I’d love to learn to make a simple pasta from scratch. That’s something I’ve yet to try my hand at. 🙂
I like to saute. Would like to learn a good dumpling dough recipe seeing that there is nothing organic out there.
My passion is cooking meals that are
healthy for my body. I would love to learn more one bowl vegan meals!
I’ve never made dumplings so I’m definitely going to make this recipe. The cookbook sounds intriguing. Can’t wait to get it!
I’d love to learn some better marinading techniques – especially for making tasty/ier tofu!
I’d also love to win this book!
Barbar C says
I love making my own pasta. You inspired me to by a ravioli maker which I love.
Amy Smith says
I’ve never made dumplings and would like to try. I’m also interested in air frying.
Carrie Smith says
I’d really like to make my own pasta! This recipe sounds delicious.
Thanks for all your lovely recipes and for introducing me to these guys! I am happy to see classical techniques marry vegetarian cooking in all your posts. I’m a CIA-grad and my favorite cooking technique is making savory and sweet souffles. They never cease to impress!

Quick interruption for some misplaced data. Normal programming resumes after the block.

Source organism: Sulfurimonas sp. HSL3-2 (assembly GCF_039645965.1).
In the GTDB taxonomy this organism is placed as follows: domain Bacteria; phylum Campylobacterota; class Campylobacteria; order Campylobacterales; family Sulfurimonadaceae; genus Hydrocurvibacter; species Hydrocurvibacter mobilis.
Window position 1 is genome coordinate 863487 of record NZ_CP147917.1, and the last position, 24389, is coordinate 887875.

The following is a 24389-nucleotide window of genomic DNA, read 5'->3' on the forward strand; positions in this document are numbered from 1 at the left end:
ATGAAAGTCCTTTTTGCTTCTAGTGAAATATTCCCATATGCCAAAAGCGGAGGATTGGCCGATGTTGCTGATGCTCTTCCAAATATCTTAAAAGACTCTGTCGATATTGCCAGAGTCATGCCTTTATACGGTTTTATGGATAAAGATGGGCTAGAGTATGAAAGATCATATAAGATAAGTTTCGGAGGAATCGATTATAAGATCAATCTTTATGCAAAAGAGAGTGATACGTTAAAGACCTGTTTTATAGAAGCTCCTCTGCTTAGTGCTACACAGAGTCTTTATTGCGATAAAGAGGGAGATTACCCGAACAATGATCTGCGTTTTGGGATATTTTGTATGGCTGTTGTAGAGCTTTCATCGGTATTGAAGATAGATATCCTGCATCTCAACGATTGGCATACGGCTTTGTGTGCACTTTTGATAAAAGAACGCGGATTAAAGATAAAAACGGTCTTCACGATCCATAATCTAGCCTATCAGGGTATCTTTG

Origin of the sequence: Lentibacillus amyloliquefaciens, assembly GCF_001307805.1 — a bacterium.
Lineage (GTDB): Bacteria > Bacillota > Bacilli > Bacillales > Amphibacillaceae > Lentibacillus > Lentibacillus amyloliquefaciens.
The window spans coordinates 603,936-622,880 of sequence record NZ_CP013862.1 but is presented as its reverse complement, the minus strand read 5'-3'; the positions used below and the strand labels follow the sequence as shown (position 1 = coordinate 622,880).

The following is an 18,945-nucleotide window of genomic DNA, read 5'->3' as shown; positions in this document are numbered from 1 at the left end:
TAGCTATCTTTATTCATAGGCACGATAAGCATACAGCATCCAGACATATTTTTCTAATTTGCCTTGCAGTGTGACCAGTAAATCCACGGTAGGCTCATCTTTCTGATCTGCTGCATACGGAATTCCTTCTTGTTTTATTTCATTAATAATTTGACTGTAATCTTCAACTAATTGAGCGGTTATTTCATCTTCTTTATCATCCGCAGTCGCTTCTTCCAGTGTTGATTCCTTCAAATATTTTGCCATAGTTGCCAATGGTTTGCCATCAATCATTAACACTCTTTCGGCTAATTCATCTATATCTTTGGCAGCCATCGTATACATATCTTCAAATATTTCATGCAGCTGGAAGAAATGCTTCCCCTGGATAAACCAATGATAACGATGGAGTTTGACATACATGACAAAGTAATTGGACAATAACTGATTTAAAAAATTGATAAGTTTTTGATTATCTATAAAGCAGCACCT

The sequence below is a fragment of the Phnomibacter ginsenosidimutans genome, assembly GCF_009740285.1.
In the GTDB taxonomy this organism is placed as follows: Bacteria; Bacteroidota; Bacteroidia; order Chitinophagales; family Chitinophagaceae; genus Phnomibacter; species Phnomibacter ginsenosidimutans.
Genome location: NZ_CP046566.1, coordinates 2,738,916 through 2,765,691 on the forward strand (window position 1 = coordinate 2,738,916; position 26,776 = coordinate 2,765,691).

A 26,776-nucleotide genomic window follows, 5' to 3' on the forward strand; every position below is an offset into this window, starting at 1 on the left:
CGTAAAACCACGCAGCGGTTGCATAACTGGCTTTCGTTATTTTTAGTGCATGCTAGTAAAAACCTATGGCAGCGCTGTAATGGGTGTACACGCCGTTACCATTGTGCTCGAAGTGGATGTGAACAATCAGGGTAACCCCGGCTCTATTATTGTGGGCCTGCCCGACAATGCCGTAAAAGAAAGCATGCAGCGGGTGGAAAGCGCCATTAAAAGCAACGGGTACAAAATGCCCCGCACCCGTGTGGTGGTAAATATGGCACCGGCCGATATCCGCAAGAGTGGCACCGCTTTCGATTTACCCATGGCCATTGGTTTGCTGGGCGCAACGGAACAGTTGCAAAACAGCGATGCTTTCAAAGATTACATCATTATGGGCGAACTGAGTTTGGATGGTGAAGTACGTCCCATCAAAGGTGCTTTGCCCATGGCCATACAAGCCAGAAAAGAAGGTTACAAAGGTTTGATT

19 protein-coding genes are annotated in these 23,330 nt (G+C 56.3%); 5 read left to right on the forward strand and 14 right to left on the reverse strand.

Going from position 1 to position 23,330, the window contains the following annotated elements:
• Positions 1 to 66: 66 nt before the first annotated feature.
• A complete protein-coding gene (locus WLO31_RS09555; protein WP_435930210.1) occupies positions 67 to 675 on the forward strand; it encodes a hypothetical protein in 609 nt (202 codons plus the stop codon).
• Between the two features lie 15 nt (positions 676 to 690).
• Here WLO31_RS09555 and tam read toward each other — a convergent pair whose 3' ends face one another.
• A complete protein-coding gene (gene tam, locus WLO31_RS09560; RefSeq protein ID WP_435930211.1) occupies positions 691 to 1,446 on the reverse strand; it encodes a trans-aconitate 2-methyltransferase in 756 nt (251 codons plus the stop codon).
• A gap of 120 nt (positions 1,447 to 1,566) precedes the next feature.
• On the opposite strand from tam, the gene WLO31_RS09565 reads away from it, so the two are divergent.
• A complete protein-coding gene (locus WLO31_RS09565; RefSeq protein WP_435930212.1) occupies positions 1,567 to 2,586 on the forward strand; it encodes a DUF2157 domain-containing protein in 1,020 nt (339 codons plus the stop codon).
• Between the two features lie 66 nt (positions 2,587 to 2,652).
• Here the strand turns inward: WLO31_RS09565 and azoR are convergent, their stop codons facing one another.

I would love to win this book because i need some good cooking techniques to utilize as i am currently struggling in the kitchen a lot.
Would definitely have to be fermenting – like sauerkraut, kimchi and coconut kefir. Have tried numerous times, but always end up a slushy mess.
I would love to get my husband to understand fresh mushrooms don’t taste like the canned ones! Alas,roasted anything is delicious and easy, my fab. ?
A technique I would like to improve upon is making an awesome pie crust….My dear mom made the most delicious pie crusts without any effort…but…I don’t seem to follow in her footsteps….HELP! Thank you for the chance to win your new book! Cheers..Valerie 🙂